During the Fall 2020, the CMSA will be hosting a seminar on Computers and Math, organized by Michael Douglas. This seminar will take place on Wednesday from 3:00 – 4:00pm. There will also be a group meeting on Monday from 9:30 – 10:30am. Both of these meetings will take place virtually. To learn how to attend, please fill out this form, or contact Michael Douglas (firstname.lastname@example.org),
The schedule below will be updated as talks are confirmed.
|9/16/2020||William Hamilton, McGill University and MILA|
|Title: Graph Representation Learning: Recent Advances and Open Challenges|
Abstract: Graph-structured data is ubiquitous throughout the natural and social sciences, from telecommunication networks to quantum chemistry. Building relational inductive biases into deep learning architectures is crucial if we want systems that can learn, reason, and generalize from this kind of data. Recent years have seen a surge in research on graph representation learning, most prominently in the development of graph neural networks (GNNs). Advances in GNNs have led to state-of-the-art results in numerous domains, including chemical synthesis, 3D-vision, recommender systems, question answering, and social network analysis. In the first part of this talk I will provide an overview and summary of recent progress in this fast-growing area, highlighting foundational methods and theoretical motivations. In the second part of this talk I will discuss fundamental limitations of the current GNN paradigm and propose open challenges for the theoretical advancement of the field.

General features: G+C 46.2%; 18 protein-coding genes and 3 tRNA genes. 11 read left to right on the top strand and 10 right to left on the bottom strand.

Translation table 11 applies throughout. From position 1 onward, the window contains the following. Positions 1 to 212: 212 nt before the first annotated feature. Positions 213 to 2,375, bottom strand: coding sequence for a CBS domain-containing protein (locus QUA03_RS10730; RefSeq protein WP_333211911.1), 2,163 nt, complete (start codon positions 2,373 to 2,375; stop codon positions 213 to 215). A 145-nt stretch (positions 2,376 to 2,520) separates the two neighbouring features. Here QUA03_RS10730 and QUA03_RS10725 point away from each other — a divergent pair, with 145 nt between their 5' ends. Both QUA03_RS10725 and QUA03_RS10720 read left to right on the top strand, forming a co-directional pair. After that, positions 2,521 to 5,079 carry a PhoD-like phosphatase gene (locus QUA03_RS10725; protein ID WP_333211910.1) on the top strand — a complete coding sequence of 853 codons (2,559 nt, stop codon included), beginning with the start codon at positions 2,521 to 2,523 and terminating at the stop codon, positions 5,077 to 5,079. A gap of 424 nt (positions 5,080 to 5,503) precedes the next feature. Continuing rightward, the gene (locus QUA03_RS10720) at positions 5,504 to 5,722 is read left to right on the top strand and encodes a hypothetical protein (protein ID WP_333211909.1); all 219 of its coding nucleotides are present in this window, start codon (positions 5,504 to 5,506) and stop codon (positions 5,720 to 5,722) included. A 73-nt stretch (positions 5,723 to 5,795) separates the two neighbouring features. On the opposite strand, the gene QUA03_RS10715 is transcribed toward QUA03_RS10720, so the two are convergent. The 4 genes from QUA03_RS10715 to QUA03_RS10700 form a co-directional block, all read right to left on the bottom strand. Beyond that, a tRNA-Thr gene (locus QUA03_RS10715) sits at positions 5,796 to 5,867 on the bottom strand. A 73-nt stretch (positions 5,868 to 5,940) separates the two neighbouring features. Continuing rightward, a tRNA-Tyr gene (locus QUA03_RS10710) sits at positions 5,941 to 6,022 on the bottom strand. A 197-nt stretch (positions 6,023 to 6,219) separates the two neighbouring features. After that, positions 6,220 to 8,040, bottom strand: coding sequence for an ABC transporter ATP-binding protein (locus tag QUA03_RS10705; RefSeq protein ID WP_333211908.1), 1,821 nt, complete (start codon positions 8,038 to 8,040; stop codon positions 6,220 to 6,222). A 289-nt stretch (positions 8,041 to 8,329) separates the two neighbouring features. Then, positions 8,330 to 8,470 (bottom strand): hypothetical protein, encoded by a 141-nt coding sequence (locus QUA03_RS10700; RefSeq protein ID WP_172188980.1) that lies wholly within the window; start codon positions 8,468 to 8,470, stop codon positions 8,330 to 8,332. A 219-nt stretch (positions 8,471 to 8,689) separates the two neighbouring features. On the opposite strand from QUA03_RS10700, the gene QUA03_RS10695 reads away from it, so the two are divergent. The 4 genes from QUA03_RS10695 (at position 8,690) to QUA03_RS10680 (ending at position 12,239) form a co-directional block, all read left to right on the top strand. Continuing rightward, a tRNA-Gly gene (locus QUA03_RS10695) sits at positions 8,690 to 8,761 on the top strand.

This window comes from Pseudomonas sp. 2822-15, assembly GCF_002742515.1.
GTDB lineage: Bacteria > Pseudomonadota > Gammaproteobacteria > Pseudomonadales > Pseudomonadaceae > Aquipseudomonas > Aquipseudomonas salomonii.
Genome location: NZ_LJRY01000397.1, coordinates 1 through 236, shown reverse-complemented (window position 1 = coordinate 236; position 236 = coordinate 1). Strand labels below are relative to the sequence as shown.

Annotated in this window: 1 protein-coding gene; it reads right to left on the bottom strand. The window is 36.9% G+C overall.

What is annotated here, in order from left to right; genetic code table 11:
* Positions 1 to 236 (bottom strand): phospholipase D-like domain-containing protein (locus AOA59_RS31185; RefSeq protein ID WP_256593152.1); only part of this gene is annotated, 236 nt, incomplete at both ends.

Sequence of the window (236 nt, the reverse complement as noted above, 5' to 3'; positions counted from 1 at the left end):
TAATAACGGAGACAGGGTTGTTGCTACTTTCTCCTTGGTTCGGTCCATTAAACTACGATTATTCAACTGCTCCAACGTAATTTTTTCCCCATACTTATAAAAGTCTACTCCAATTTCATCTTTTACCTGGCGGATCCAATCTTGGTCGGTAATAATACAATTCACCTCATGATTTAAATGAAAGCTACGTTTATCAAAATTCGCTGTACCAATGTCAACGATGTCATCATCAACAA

|9/23/2020||Andrea Montanari, Departments of Electrical Engineering and Statistics, Stanford||Title: Self-induced regularization from linear regression to neural networks|
Abstract: Modern machine learning methods –most noticeably multi-layer neural networks– require to fit highly non-linear models comprising tens of thousands to millions of parameters. Despite this, little attention is paid to the regularization mechanism to control model’s complexity. Indeed, the resulting models are often so complex as to achieve vanishing training error: they interpolate the data. Despite this, these models generalize well to unseen data : they have small test error. I will discuss several examples of this phenomenon, beginning with a simple linear regression model, and ending with two-layers neural networks in the so-called lazy regime. For these examples precise asymptotics could be determined mathematically, using tools from random matrix theory. I will try to extract a unifying picture.
A common feature is the fact that a complex unregularized nonlinear model becomes essentially
equivalent to a simpler model, which is however regularized in a non-trivial way.
[Based on joint papers with: Behrooz Ghorbani, Song Mei, Theodor Misiakiewicz, Feng Ruan, Youngtak Sohn, Jun Yan, Yiqiao Zhong]
|10/7/2020||Marinka Zitnik, Department of Biomedical Informatics, Harvard||TBA|
|10/14/2020||Jeffrey Pennington, Google Brain||TBA|
|11/4/2020||Florent Krzakala, Laboratoire de Physique, Ecole Normale Supérieure, Paris||TBA|
|11/11/2020||Eric Mjolsness, Departments of Computer Science and Mathematics, UC Irvine||TBA|